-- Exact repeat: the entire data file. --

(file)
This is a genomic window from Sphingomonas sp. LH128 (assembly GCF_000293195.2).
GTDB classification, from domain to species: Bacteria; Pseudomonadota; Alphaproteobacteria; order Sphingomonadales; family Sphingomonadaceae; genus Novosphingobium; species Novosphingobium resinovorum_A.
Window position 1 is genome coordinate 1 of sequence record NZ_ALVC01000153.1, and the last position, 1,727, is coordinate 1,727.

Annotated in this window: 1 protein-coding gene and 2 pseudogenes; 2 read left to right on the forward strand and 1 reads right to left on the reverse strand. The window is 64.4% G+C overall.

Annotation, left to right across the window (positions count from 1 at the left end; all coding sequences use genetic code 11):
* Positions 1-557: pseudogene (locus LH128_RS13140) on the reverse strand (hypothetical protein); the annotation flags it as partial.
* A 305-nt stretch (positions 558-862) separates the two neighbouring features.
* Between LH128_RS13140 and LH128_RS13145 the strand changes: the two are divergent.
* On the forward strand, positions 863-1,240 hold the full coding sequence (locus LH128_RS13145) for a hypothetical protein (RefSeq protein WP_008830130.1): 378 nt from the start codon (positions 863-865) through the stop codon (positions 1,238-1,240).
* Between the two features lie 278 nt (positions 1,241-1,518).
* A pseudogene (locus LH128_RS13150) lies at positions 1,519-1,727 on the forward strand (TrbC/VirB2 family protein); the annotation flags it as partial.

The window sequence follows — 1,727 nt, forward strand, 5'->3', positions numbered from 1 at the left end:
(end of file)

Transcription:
This is a genomic window from Sphingomonas sp. LH128 (assembly GCF_000293195.2).
GTDB classification, from domain to species: Bacteria; Pseudomonadota; Alphaproteobacteria; order Sphingomonadales; family Sphingomonadaceae; genus Novosphingobium; species Novosphingobium resinovorum_A.
Window position 1 is genome coordinate 1 of sequence record NZ_ALVC01000153.1, and the last position, 1,727, is coordinate 1,727.

Annotated in this window: 1 protein-coding gene and 2 pseudogenes; 2 read left to right on the forward strand and 1 reads right to left on the reverse strand. The window is 64.4% G+C overall.

Annotation, left to right across the window (positions count from 1 at the left end; all coding sequences use genetic code 11):
* Positions 1-557: pseudogene (locus LH128_RS13140) on the reverse strand (hypothetical protein); the annotation flags it as partial.
* A 305-nt stretch (positions 558-862) separates the two neighbouring features.
* Between LH128_RS13140 and LH128_RS13145 the strand changes: the two are divergent.
* On the forward strand, positions 863-1,240 hold the full coding sequence (locus LH128_RS13145) for a hypothetical protein (RefSeq protein WP_008830130.1): 378 nt from the start codon (positions 863-865) through the stop codon (positions 1,238-1,240).
* Between the two features lie 278 nt (positions 1,241-1,518).
* A pseudogene (locus LH128_RS13150) lies at positions 1,519-1,727 on the forward strand (TrbC/VirB2 family protein); the annotation flags it as partial.

The window sequence follows — 1,727 nt, forward strand, 5'->3', positions numbered from 1 at the left end: